4. Thou dost beguile the world, unbless some mother.
 
 
 
   4. beguile = cheat; deprive of its due rights.
unbless = make unhappy, deprive of fruitfulness, and the pleasure of being married to you.
some mother = some woman whom you might marry and cause to be a mother.

5. For where is she so fair whose unear'd womb

   5. For where is she so fair = what woman is so beautiful that,, where is the woman in the world that ( would be too proud to sleep with you).
unear'd = unploughed. To ear is the old term for 'to plough', and often it is used meatphorically. As e.g. in Antony and Cleopatra:
Caesar, I bring thee word,
Menecrates and Menas, famous pirates,
Make the sea serve them, which they ear and wound
With keels of every kind.
AC.I.4.47-50.
where the keels are visualised as ploughing the sea.
unear'd womb - The reference here is to sexual intercourse. Ploughing the womb, (as the plough enters into the soil so does the man enter into the woman), and sowing it with seed (semen) leads to children, as ploughing and sowing the land leads to crops. According to the physiology of the time, the male seed was the substance which created a child, and the woman was simply a carrier of the developing embryo. The biological details of reproduction were not understood. For the ploughing imagery compare:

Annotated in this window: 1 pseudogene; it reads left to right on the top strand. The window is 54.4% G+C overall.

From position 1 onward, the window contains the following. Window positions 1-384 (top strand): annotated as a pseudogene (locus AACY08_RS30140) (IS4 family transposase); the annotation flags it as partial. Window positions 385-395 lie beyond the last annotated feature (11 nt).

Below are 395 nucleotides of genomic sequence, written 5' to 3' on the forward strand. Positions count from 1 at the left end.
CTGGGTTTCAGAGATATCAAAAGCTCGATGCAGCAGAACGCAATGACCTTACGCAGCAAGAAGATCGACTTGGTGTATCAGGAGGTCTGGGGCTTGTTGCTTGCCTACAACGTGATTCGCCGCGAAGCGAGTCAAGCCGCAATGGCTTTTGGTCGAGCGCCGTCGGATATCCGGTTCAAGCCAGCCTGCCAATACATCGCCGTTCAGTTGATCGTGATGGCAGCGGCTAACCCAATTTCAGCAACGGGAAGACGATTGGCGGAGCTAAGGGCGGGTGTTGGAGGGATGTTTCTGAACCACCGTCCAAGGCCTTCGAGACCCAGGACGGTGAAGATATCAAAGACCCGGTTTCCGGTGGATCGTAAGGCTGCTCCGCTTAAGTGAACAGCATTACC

He ploughed her and she cropped A.C. II.2.228
which is Agrippa's description of Julius Caesar's liaison with Cleopatra, which resulted in the birth of Caesarion.
6. Disdains the tillage of thy husbandry?
 
 
 
   6. Disdains = is contemptuous of.
tillage of thy husbandry The farming and ploughing metaphor continues. Tillage is cultivation, working of the land; husbandry is farm and estate management, with a pun on 'being a husband'.

7. Or who is he so fond will be the tomb

 

 
 
 
 
 

 

 7. fond = foolish

7-8 the tomb of his self-love in this context self-love leads to death, since there is no issue (i.e no children).
to stop posterity = to ensure that there are no descendants, to bring an end to future generations. The sentence has an additional sexual meaning, relating to masturbation. Onan was the biblical figure who was destroyed by God for spilling the seed 'that he might not have children'. See further commentary on
SonnetI

8. Of his self-love, to stop posterity?    8. See above.